Didier, P., Weiss, E., Sibler, A. P., Philibert, P., Martineau, P., Bigot, J. Y., et al. (2008). Biochemical and Biophysical Research Communications, 366, 878–884.CrossRefGoogle Scholar
  5. 5.
    Hink, M. A., Griep, R. A., Borst, J. W., van Hoek, A., Eppink, M. H., Schots, A., et al. (2000). The Journal of Biological Chemistry, 275, 17556–17560.CrossRefGoogle Scholar
  6. 6.
    Huang, D., & Shusta, E. V. (2006). Applied and Environmental Microbiology, 72, 7748–7759.CrossRefGoogle Scholar
  7. 7.
    Ishikiriyama, M., Nishina, T., Kato, T., Ueda, H., & Park, E. Y. (2009). Journal of Bioscience and Bioengineering, 107, 67–72.CrossRefGoogle Scholar
  8. 8.
    Lu, M., Gong, X. G., Yu, H., & Li, J. Y. (2005). Journal of Zhejiang University. Science B, 6, 832–837.CrossRefGoogle Scholar
  9. 9.
    Morino, K., Katsumi, H., Akahori, Y., Iba, Y., Shinohara, M., Ukai, Y., et al. (2001). Journal of Immunological Methods, 257, 175–184.CrossRefGoogle Scholar
  10. 10.
    Panjideh, H., Coelho, V., Dernedde, J., Fuchs, H., Keilholz, U., Thiel, E., et al. (2008). Bioprocess and Biosystems Engineering, 31, 559–568.CrossRefGoogle Scholar
  11. 11.
    Petrausch, U., Dernedde, J., Coelho, V., Panjideh, H., Frey, D., Fuchs, H., et al. (2007). Protein Engineering, Design & Selection, 20, 583–590.CrossRefGoogle Scholar
  12. 12.
    Schwalbach, G., Sibler, A. P., Choulier, L., Deryckere, F., & Weiss, E. (2000). Protein Expression and Purification, 18, 121–132.CrossRefGoogle Scholar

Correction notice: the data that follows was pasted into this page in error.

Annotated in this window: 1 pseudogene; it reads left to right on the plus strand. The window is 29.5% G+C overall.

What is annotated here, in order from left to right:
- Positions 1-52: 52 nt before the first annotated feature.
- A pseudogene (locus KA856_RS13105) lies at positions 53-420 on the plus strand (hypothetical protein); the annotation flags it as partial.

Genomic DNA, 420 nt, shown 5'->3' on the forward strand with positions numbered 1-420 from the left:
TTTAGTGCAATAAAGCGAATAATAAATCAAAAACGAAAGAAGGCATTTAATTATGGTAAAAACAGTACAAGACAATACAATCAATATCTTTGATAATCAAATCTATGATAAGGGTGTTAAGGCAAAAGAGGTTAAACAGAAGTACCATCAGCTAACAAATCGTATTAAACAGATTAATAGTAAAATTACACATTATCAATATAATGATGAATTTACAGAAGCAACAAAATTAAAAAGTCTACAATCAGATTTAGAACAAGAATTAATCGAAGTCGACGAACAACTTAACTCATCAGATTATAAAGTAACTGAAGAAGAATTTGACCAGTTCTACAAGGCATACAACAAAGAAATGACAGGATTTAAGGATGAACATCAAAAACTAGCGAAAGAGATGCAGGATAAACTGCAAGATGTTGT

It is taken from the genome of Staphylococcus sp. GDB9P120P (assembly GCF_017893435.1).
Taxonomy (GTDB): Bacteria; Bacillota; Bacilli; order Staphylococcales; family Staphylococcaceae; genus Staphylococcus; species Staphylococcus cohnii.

13. 13.
    Peipp, M., Saul, D., Barbin, K., Bruenke, J., Zunino, S. J., Niederweis, M., et al. (2004). Journal of Immunological Methods, 285, 265–280.CrossRefGoogle Scholar
  14. 14.
    Worn, A., & Pluckthun, A. (2001). Journal of Molecular Biology, 305, 989–1010.CrossRefGoogle Scholar
  15. 15.
    Arbabi-Ghahroudi, M., Tanha, J., & MacKenzie, R. (2005). Cancer and Metastasis Reviews, 24, 501–519.CrossRefGoogle Scholar
  16. 16.
    Brys, R., Nelles, L., van der Schueren, E., Silvestre, N., Huylebroeck, D., & Remacle, J. E. (1998). DNA and Cell Biology, 17, 349–358.CrossRefGoogle Scholar
  17. 17.
    Jones, R. H., Moreno, S., Nurse, P., & Jones, N. C. (1988). Cell, 53, 659–667.CrossRefGoogle Scholar
  18. 18.
    Kaufer, N. F., Simanis, V., & Nurse, P. (1985). Nature, 318, 78–80.CrossRefGoogle Scholar
  19. 19.
    Remacle, J. E., Albrecht, G., Brys, R., Braus, G. H., & Huylebroeck, D. (1997). The EMBO Journal, 16, 5722–5729.CrossRefGoogle Scholar